Richard was the founding curator of the Science and Industry Museum (originally the North Western Museum of Science and Industry). Initially working in the History of Science and Technology Department at the University of Manchester Institute of Science and Technology, he led development of the museum’s early collecting and – soon afterwards – its first displays, opened in Oddfellows Hall on Grosvenor Street in October 1969.
Richard’s drive and ambition over the museum’s first decade of operation saw it outgrow its original home. The move to the current Liverpool Road site in 1983 gave him the opportunity to set out the huge working engines of our Power Hall where his legacy remains today. Following his departure from the museum Richard continued to write, think, campaign and enthuse around the history of technology and we are indebted to him for detailing the history of the museum in his invaluable reminiscences.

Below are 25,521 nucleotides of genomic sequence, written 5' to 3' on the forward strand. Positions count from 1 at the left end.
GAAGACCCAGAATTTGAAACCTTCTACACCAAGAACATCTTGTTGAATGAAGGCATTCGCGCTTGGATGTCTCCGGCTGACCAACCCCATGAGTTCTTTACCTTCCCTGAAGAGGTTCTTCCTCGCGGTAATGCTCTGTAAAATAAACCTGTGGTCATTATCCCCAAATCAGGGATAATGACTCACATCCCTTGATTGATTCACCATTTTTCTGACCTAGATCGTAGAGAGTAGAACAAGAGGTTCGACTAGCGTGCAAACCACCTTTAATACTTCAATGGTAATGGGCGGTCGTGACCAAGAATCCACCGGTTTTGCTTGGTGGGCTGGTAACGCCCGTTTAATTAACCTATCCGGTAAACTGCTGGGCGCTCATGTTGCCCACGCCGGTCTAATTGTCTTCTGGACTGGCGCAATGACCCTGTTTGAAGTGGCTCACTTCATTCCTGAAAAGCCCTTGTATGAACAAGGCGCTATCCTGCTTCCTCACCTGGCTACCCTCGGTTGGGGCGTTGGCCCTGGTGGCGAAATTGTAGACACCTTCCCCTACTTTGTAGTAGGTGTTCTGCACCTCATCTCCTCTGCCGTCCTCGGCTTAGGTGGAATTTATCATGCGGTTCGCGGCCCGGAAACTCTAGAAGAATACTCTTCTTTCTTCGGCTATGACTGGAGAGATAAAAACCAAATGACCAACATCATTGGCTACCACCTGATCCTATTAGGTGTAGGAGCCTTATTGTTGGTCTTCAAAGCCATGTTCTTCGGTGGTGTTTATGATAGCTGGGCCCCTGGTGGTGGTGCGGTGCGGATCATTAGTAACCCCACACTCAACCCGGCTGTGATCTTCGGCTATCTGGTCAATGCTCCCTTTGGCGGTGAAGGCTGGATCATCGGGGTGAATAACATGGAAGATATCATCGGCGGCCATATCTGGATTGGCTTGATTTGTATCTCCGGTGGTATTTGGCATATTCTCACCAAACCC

This museum and its audiences still benefit day-in day-out from his tireless and ambitious work recording, preserving and understanding the industrial past. In the museum’s 50th year, the collection he established is still at the heart of things, from audiences absorbed in the workings of machinery in the Textiles Gallery to researchers uncovering meaning in the archives he so presciently gathered.
Richard never stopped caring about the Science and Industry Museum. Most recently, we were delighted to welcome him to see Stephenson’s Rocket return to Manchester and grateful for the time he spent with the curatorial team sharing his knowledge and experience of the engines in the Power Hall.
The museum was far from Richard’s only achievement and this will be one among many tributes. Nevertheless, for what he did for this museum – and for the industrial heritage and scientific future of Manchester and the north west through his work here – we are incredibly grateful.